This post is for everyone, but especially those who feel trapped in their own sin and shame. It’s for those who enter worship on Sundays with a heavy heart, feeling unworthy to approach God because of their failure and making promises to God “to do better” that they know they can’t keep. This post is for those who are struggling to understand how God could love them when they keep asking for forgiveness.
What do you do when you’ve found yourself confronted with the reality of sin in your life? More specifically, what is a healthy way to repent and move forward?
Before I approach any kind of “steps” to take, I want to address what the Bible says sin is and why sin in our lives is bad. It has helped me in my life to understand why something is a sin, rather than just hearing, “that’s a sin, don’t do it.”
Sin, as defined in the original translations of the Bible, means “to miss the mark.” The mark refers to the standard of perfection according to God’s Word and exemplified in the nature and character of Jesus. It’s clear that we are all sinners. The Bible says, “For all have sinned and fall short of the glory of God.” (Rom 3:23).
When thinking about sin it’s important to remember that it violates multiple parties: first and foremost, God, then yourself and/or/another person. First and foremost, sin is an offense against to God because it goes against His very nature. For example, lying is a sin because God cannot lie. Secondly, sin violates yourself because sin is morally wrong and brings destruction and ultimately death (Rom. 6:23), but it also harms others. All sin, even so-called private sin, harms others indirectly. If you have ever watched the TV show Intervention, you know what I mean.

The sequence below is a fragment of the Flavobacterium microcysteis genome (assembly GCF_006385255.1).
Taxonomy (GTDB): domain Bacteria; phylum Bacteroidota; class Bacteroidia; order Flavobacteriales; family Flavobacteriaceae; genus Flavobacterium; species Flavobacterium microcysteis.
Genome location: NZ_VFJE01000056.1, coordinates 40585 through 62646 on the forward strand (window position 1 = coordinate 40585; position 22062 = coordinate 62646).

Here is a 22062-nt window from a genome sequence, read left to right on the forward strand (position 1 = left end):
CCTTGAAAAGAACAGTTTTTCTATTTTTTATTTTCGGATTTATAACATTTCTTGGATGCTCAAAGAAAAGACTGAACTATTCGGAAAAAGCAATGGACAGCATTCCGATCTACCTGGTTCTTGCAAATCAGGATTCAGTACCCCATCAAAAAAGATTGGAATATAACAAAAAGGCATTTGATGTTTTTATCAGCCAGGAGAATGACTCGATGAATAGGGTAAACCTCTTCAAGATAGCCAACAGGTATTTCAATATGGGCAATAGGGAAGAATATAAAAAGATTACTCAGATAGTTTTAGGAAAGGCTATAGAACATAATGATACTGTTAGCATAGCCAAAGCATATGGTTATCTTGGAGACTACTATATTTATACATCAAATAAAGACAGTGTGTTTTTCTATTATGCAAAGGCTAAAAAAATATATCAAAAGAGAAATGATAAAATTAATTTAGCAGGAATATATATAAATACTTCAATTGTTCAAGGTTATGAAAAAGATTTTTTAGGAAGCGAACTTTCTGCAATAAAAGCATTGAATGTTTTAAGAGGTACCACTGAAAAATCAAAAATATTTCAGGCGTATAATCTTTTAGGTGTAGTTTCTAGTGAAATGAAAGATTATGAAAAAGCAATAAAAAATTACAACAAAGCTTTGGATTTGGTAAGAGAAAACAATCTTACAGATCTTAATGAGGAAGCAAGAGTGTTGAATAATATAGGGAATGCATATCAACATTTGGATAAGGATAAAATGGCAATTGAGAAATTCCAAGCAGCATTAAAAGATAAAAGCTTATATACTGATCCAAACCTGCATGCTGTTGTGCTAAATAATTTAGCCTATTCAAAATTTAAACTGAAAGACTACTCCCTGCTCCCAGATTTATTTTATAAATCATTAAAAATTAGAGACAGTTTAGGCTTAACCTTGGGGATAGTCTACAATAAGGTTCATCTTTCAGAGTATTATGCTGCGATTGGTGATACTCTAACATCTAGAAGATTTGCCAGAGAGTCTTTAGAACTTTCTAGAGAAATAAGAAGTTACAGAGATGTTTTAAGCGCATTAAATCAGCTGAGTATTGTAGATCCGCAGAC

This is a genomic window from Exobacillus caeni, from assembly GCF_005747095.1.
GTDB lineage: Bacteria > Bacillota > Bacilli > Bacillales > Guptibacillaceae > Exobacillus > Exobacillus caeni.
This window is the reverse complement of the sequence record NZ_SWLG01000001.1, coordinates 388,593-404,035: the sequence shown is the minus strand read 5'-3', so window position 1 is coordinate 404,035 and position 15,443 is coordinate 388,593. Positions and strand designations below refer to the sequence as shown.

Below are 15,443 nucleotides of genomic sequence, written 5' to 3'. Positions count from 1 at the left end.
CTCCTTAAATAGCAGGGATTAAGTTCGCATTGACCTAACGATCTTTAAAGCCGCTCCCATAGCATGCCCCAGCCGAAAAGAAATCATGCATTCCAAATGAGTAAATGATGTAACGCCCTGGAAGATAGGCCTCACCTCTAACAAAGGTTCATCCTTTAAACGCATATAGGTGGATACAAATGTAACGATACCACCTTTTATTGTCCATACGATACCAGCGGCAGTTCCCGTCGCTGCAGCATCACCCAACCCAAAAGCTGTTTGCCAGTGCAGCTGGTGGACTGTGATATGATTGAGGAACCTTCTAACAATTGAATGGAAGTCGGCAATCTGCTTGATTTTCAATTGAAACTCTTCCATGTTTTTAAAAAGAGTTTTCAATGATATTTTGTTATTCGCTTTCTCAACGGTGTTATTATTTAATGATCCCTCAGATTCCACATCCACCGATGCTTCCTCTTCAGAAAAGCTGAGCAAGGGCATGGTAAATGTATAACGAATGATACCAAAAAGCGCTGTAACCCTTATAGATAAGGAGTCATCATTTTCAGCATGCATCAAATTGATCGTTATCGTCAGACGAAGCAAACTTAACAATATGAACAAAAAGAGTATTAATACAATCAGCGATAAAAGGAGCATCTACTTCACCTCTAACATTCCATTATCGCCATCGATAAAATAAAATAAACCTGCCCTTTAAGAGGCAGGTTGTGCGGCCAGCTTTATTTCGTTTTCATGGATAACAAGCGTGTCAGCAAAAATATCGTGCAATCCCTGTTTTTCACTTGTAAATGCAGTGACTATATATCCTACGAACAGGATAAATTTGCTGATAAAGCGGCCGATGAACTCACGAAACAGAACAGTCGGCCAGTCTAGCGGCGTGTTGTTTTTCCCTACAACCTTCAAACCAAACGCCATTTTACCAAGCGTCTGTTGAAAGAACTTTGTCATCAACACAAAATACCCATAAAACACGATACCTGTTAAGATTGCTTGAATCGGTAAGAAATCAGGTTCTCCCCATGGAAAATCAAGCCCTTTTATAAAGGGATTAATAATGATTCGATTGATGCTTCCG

Ultimately, sin separates us from God, brings death to our inward life, and eventually brings eternal death to our souls. Paul says, “the wages of sin is death…” (Rom. 6:23). That means the only thing that sin brings to our lives is death, whether that be emotional, mental, or physical.
How to acknowledge sin, repent, and move forward
One of the hardest mindsets to break is the one that comes when you know you are living in sin. The Bible says when that happens, the accuser (Satan) brings words of condemnation, like: “Oh man… you did it again! You’re no good. You’ll never measure up and be good enough.” This thought process is called condemnation, and it’s not okay. Condemnation makes you think you can earn forgiveness by beating yourself up and putting yourself on probation for a few days. But the truth is that you can’t earn forgiveness.
We often feel that our sin is too great for God to forgive. Please understand that condemnation is not from God at all, however conviction is. Condemnation keeps us from God and in essence says to Jesus ‘Your blood isn’t good enough to cleanse me of this sin.’ Conviction sheds light on our sin, helps us feel truly sorry, and points us to our Savior. This is from the Holy Spirit (John 16:8).
Repent and accept Christ’s forgiveness
‘For godly sorrow produces repentance leading to salvation, not to be regretted; but the sorrow of the world produces death.’ 2 Cor. 7:10